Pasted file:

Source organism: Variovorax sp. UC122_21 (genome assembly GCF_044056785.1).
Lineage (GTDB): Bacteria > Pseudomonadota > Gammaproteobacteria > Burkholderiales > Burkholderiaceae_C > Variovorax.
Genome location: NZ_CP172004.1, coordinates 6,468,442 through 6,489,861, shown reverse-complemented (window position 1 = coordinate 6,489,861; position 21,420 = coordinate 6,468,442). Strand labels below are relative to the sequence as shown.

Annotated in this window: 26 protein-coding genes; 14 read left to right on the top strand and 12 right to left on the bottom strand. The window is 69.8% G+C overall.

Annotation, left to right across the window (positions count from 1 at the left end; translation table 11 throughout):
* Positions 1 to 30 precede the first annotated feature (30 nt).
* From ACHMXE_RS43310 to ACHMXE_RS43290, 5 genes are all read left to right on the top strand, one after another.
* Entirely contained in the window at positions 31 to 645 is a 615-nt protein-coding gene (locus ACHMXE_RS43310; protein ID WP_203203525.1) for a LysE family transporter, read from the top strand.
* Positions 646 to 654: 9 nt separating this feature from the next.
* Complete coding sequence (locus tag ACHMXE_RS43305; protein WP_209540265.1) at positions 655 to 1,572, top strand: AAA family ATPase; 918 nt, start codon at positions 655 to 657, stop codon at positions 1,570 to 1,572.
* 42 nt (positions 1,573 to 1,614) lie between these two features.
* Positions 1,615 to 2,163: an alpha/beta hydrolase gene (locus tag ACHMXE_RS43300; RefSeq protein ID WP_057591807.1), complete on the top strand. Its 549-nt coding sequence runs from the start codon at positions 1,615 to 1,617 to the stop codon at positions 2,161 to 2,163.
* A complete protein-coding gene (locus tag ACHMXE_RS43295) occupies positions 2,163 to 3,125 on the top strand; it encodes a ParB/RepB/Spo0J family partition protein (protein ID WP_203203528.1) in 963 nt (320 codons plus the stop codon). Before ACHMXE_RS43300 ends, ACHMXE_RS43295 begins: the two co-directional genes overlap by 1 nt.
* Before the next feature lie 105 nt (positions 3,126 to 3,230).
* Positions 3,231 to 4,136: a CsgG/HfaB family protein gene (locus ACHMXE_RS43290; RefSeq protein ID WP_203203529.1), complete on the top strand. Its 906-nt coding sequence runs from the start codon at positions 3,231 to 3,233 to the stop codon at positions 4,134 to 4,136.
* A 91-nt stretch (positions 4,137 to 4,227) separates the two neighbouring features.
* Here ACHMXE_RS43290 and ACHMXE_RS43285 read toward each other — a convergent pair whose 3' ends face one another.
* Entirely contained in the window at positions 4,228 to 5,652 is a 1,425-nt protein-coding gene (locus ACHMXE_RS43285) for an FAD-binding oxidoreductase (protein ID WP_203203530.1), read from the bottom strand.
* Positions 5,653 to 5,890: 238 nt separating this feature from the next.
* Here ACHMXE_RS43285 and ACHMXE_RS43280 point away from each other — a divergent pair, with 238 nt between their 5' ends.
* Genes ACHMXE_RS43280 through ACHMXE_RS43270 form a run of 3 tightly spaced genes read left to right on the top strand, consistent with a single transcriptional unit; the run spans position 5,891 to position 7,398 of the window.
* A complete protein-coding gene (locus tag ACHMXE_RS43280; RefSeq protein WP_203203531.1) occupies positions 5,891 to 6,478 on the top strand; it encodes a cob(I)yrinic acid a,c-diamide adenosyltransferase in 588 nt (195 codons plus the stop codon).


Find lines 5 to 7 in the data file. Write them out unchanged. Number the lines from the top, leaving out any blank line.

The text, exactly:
Annotation, left to right across the window (positions count from 1 at the left end; translation table 11 throughout):
* Positions 1 to 30 precede the first annotated feature (30 nt).
* From ACHMXE_RS43310 to ACHMXE_RS43290, 5 genes are all read left to right on the top strand, one after another.